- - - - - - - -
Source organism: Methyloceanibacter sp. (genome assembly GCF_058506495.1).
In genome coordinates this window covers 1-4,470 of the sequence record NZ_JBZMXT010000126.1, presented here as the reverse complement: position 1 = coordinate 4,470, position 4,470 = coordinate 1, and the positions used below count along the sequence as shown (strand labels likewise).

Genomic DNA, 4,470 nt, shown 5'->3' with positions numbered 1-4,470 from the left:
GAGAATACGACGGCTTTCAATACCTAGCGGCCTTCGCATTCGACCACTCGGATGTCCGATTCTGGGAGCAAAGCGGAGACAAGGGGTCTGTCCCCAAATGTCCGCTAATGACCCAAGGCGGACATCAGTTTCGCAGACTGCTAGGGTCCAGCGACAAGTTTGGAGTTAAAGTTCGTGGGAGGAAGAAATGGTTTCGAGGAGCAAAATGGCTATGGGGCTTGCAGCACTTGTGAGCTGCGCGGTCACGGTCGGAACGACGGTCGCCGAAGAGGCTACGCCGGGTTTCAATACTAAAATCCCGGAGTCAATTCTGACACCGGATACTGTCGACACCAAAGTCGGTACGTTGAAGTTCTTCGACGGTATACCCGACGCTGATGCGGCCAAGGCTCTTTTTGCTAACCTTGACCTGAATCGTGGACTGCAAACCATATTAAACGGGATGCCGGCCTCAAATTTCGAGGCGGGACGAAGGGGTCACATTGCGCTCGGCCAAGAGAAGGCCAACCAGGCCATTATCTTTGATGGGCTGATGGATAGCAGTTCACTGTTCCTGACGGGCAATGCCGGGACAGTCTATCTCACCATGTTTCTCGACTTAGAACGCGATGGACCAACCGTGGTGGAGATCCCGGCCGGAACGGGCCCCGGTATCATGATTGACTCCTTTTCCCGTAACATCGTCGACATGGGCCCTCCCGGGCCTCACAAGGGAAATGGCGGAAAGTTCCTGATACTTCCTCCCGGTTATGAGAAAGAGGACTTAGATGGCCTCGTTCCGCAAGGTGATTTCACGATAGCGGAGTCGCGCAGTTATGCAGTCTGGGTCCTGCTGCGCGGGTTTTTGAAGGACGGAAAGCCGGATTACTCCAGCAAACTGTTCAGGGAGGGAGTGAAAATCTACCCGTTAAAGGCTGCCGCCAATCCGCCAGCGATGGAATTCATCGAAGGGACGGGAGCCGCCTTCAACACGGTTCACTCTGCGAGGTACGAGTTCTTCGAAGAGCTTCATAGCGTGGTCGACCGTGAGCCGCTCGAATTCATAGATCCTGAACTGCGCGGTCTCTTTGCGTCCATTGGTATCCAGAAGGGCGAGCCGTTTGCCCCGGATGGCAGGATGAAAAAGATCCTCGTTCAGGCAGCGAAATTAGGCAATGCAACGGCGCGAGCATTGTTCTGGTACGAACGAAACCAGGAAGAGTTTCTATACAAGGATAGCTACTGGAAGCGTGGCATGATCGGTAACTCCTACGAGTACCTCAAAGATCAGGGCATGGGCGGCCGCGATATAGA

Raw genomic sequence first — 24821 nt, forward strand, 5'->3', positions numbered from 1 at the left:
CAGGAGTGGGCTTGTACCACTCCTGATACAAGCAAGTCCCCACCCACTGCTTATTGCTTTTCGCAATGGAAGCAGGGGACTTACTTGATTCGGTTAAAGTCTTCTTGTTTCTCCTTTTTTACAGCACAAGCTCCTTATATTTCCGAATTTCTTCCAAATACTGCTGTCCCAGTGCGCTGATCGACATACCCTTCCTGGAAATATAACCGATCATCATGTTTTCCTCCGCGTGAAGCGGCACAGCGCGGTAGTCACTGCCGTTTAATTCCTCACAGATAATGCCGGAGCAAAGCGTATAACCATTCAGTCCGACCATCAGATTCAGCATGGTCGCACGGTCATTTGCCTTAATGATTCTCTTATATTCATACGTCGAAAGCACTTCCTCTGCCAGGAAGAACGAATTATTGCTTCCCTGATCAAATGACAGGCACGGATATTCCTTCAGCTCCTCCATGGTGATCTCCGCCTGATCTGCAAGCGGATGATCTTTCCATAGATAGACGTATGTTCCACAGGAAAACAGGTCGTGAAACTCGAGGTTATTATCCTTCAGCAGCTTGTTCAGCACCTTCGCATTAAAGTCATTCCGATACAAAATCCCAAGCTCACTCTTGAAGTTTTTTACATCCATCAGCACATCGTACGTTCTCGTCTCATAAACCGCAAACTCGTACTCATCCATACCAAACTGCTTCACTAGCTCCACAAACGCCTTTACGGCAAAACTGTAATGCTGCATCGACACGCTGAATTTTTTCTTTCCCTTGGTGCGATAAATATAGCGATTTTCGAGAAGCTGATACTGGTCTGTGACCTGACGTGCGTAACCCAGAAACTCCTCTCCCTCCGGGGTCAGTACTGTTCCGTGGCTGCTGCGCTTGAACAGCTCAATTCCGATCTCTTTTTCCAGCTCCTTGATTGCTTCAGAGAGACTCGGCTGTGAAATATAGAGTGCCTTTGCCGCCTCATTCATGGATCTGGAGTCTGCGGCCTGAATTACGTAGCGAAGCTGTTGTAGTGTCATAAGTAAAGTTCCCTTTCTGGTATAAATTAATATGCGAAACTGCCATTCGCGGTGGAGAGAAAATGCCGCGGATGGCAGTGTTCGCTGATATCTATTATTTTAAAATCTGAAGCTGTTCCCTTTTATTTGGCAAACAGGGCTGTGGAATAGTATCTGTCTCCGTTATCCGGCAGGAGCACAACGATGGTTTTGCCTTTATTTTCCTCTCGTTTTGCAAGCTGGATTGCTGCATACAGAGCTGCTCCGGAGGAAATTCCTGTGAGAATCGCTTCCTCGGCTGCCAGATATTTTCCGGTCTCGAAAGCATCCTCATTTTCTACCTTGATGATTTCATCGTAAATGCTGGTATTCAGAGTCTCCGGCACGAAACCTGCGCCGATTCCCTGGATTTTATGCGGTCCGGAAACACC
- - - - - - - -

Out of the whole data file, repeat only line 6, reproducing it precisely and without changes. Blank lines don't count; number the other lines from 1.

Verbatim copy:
CAGGAGTGGGCTTGTACCACTCCTGATACAAGCAAGTCCCCACCCACTGCTTATTGCTTTTCGCAATGGAAGCAGGGGACTTACTTGATTCGGTTAAAGTCTTCTTGTTTCTCCTTTTTTACAGCACAAGCTCCTTATATTTCCGAATTTCTTCCAAATACTGCTGTCCCAGTGCGCTGATCGACATACCCTTCCTGGAAATATAACCGATCATCATGTTTTCCTCCGCGTGAAGCGGCACAGCGCGGTAGTCACTGCCGTTTAATTCCTCACAGATAATGCCGGAGCAAAGCGTATAACCATTCAGTCCGACCATCAGATTCAGCATGGTCGCACGGTCATTTGCCTTAATGATTCTCTTATATTCATACGTCGAAAGCACTTCCTCTGCCAGGAAGAACGAATTATTGCTTCCCTGATCAAATGACAGGCACGGATATTCCTTCAGCTCCTCCATGGTGATCTCCGCCTGATCTGCAAGCGGATGATCTTTCCATAGATAGACGTATGTTCCACAGGAAAACAGGTCGTGAAACTCGAGGTTATTATCCTTCAGCAGCTTGTTCAGCACCTTCGCATTAAAGTCATTCCGATACAAAATCCCAAGCTCACTCTTGAAGTTTTTTACATCCATCAGCACATCGTACGTTCTCGTCTCATAAACCGCAAACTCGTACTCATCCATACCAAACTGCTTCACTAGCTCCACAAACGCCTTTACGGCAAAACTGTAATGCTGCATCGACACGCTGAATTTTTTCTTTCCCTTGGTGCGATAAATATAGCGATTTTCGAGAAGCTGATACTGGTCTGTGACCTGACGTGCGTAACCCAGAAACTCCTCTCCCTCCGGGGTCAGTACTGTTCCGTGGCTGCTGCGCTTGAACAGCTCAATTCCGATCTCTTTTTCCAGCTCCTTGATTGCTTCAGAGAGACTCGGCTGTGAAATATAGAGTGCCTTTGCCGCCTCATTCATGGATCTGGAGTCTGCGGCCTGAATTACGTAGCGAAGCTGTTGTAGTGTCATAAGTAAAGTTCCCTTTCTGGTATAAATTAATATGCGAAACTGCCATTCGCGGTGGAGAGAAAATGCCGCGGATGGCAGTGTTCGCTGATATCTATTATTTTAAAATCTGAAGCTGTTCCCTTTTATTTGGCAAACAGGGCTGTGGAATAGTATCTGTCTCCGTTATCCGGCAGGAGCACAACGATGGTTTTGCCTTTATTTTCCTCTCGTTTTGCAAGCTGGATTGCTGCATACAGAGCTGCTCCGGAGGAAATTCCTGTGAGAATCGCTTCCTCGGCTGCCAGATATTTTCCGGTCTCGAAAGCATCCTCATTTTCTACCTTGATGATTTCATCGTAAATGCTGGTATTCAGAGTCTCCGGCACGAAACCTGCGCCGATTCCCTGGATTTTATGCGGTCCGGAAACACC